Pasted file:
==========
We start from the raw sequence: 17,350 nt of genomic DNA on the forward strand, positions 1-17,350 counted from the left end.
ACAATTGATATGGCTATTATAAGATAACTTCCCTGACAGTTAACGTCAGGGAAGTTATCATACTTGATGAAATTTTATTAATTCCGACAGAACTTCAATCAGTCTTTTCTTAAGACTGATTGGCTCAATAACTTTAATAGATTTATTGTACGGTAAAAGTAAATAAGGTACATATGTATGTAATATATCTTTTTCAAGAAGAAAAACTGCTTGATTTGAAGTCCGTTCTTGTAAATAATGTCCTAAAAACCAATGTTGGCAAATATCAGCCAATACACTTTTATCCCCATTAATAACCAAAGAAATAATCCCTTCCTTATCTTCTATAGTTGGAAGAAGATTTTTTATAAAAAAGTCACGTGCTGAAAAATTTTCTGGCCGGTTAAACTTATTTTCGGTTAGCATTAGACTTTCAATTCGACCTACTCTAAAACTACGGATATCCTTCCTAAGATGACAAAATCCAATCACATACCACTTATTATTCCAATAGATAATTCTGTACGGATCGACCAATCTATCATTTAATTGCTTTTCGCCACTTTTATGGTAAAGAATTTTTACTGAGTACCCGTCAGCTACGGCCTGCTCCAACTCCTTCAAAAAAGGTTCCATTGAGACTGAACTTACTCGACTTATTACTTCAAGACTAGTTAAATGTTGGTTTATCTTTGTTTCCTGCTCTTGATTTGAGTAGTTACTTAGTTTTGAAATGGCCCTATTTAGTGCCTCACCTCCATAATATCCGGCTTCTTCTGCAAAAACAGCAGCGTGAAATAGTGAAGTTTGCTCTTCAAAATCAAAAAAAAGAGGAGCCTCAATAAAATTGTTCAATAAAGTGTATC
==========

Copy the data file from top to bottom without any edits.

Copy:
We start from the raw sequence: 17,350 nt of genomic DNA on the forward strand, positions 1-17,350 counted from the left end.
ACAATTGATATGGCTATTATAAGATAACTTCCCTGACAGTTAACGTCAGGGAAGTTATCATACTTGATGAAATTTTATTAATTCCGACAGAACTTCAATCAGTCTTTTCTTAAGACTGATTGGCTCAATAACTTTAATAGATTTATTGTACGGTAAAAGTAAATAAGGTACATATGTATGTAATATATCTTTTTCAAGAAGAAAAACTGCTTGATTTGAAGTCCGTTCTTGTAAATAATGTCCTAAAAACCAATGTTGGCAAATATCAGCCAATACACTTTTATCCCCATTAATAACCAAAGAAATAATCCCTTCCTTATCTTCTATAGTTGGAAGAAGATTTTTTATAAAAAAGTCACGTGCTGAAAAATTTTCTGGCCGGTTAAACTTATTTTCGGTTAGCATTAGACTTTCAATTCGACCTACTCTAAAACTACGGATATCCTTCCTAAGATGACAAAATCCAATCACATACCACTTATTATTCCAATAGATAATTCTGTACGGATCGACCAATCTATCATTTAATTGCTTTTCGCCACTTTTATGGTAAAGAATTTTTACTGAGTACCCGTCAGCTACGGCCTGCTCCAACTCCTTCAAAAAAGGTTCCATTGAGACTGAACTTACTCGACTTATTACTTCAAGACTAGTTAAATGTTGGTTTATCTTTGTTTCCTGCTCTTGATTTGAGTAGTTACTTAGTTTTGAAATGGCCCTATTTAGTGCCTCACCTCCATAATATCCGGCTTCTTCTGCAAAAACAGCAGCGTGAAATAGTGAAGTTTGCTCTTCAAAATCAAAAAAAAGAGGAGCCTCAATAAAATTGTTCAATAAAGTGTATC